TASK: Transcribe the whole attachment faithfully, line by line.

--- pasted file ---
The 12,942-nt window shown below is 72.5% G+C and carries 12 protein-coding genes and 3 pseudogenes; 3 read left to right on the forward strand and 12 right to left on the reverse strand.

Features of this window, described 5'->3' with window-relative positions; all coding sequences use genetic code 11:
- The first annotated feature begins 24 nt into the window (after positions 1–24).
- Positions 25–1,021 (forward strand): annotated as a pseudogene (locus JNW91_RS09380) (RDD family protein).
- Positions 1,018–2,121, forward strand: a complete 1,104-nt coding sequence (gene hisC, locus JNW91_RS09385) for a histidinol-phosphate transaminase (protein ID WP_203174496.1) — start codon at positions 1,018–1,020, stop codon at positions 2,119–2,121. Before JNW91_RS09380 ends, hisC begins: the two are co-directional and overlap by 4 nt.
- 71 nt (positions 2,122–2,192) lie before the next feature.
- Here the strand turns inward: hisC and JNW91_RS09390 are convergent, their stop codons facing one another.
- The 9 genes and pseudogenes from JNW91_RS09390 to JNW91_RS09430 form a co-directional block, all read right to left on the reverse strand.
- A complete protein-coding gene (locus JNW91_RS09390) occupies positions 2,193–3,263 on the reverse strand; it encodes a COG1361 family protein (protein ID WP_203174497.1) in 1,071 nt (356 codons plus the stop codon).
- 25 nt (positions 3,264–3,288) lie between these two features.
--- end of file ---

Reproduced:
The 12,942-nt window shown below is 72.5% G+C and carries 12 protein-coding genes and 3 pseudogenes; 3 read left to right on the forward strand and 12 right to left on the reverse strand.

Features of this window, described 5'->3' with window-relative positions; all coding sequences use genetic code 11:
- The first annotated feature begins 24 nt into the window (after positions 1–24).
- Positions 25–1,021 (forward strand): annotated as a pseudogene (locus JNW91_RS09380) (RDD family protein).
- Positions 1,018–2,121, forward strand: a complete 1,104-nt coding sequence (gene hisC, locus JNW91_RS09385) for a histidinol-phosphate transaminase (protein ID WP_203174496.1) — start codon at positions 1,018–1,020, stop codon at positions 2,119–2,121. Before JNW91_RS09380 ends, hisC begins: the two are co-directional and overlap by 4 nt.
- 71 nt (positions 2,122–2,192) lie before the next feature.
- Here the strand turns inward: hisC and JNW91_RS09390 are convergent, their stop codons facing one another.
- The 9 genes and pseudogenes from JNW91_RS09390 to JNW91_RS09430 form a co-directional block, all read right to left on the reverse strand.
- A complete protein-coding gene (locus JNW91_RS09390) occupies positions 2,193–3,263 on the reverse strand; it encodes a COG1361 family protein (protein ID WP_203174497.1) in 1,071 nt (356 codons plus the stop codon).
- 25 nt (positions 3,264–3,288) lie between these two features.